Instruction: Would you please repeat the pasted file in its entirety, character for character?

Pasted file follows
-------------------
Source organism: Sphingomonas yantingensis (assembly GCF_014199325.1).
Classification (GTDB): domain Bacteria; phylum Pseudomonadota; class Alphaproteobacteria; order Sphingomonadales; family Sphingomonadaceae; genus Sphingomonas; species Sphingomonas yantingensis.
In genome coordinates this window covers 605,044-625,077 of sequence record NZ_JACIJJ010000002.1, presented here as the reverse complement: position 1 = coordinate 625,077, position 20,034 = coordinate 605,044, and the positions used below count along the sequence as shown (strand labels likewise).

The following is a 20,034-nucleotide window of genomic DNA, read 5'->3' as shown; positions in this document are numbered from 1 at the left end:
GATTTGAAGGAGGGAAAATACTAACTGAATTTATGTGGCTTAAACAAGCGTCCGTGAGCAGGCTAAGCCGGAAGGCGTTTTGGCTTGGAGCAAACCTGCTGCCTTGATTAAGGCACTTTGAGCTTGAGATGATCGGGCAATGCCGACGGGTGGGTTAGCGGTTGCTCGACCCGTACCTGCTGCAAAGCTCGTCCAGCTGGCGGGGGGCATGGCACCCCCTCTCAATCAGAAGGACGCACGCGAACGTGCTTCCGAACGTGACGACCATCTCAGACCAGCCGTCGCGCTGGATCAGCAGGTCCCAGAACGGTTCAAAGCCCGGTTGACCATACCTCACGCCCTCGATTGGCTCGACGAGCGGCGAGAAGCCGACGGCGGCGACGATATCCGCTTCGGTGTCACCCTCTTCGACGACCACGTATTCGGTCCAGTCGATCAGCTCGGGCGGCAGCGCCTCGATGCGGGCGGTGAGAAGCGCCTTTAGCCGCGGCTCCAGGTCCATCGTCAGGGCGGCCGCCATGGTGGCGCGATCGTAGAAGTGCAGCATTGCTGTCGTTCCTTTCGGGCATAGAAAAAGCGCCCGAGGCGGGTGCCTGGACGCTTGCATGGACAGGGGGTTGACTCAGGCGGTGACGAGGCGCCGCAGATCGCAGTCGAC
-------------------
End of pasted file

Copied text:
Source organism: Sphingomonas yantingensis (assembly GCF_014199325.1).
Classification (GTDB): domain Bacteria; phylum Pseudomonadota; class Alphaproteobacteria; order Sphingomonadales; family Sphingomonadaceae; genus Sphingomonas; species Sphingomonas yantingensis.
In genome coordinates this window covers 605,044-625,077 of sequence record NZ_JACIJJ010000002.1, presented here as the reverse complement: position 1 = coordinate 625,077, position 20,034 = coordinate 605,044, and the positions used below count along the sequence as shown (strand labels likewise).

The following is a 20,034-nucleotide window of genomic DNA, read 5'->3' as shown; positions in this document are numbered from 1 at the left end:
GATTTGAAGGAGGGAAAATACTAACTGAATTTATGTGGCTTAAACAAGCGTCCGTGAGCAGGCTAAGCCGGAAGGCGTTTTGGCTTGGAGCAAACCTGCTGCCTTGATTAAGGCACTTTGAGCTTGAGATGATCGGGCAATGCCGACGGGTGGGTTAGCGGTTGCTCGACCCGTACCTGCTGCAAAGCTCGTCCAGCTGGCGGGGGGCATGGCACCCCCTCTCAATCAGAAGGACGCACGCGAACGTGCTTCCGAACGTGACGACCATCTCAGACCAGCCGTCGCGCTGGATCAGCAGGTCCCAGAACGGTTCAAAGCCCGGTTGACCATACCTCACGCCCTCGATTGGCTCGACGAGCGGCGAGAAGCCGACGGCGGCGACGATATCCGCTTCGGTGTCACCCTCTTCGACGACCACGTATTCGGTCCAGTCGATCAGCTCGGGCGGCAGCGCCTCGATGCGGGCGGTGAGAAGCGCCTTTAGCCGCGGCTCCAGGTCCATCGTCAGGGCGGCCGCCATGGTGGCGCGATCGTAGAAGTGCAGCATTGCTGTCGTTCCTTTCGGGCATAGAAAAAGCGCCCGAGGCGGGTGCCTGGACGCTTGCATGGACAGGGGGTTGACTCAGGCGGTGACGAGGCGCCGCAGATCGCAGTCGAC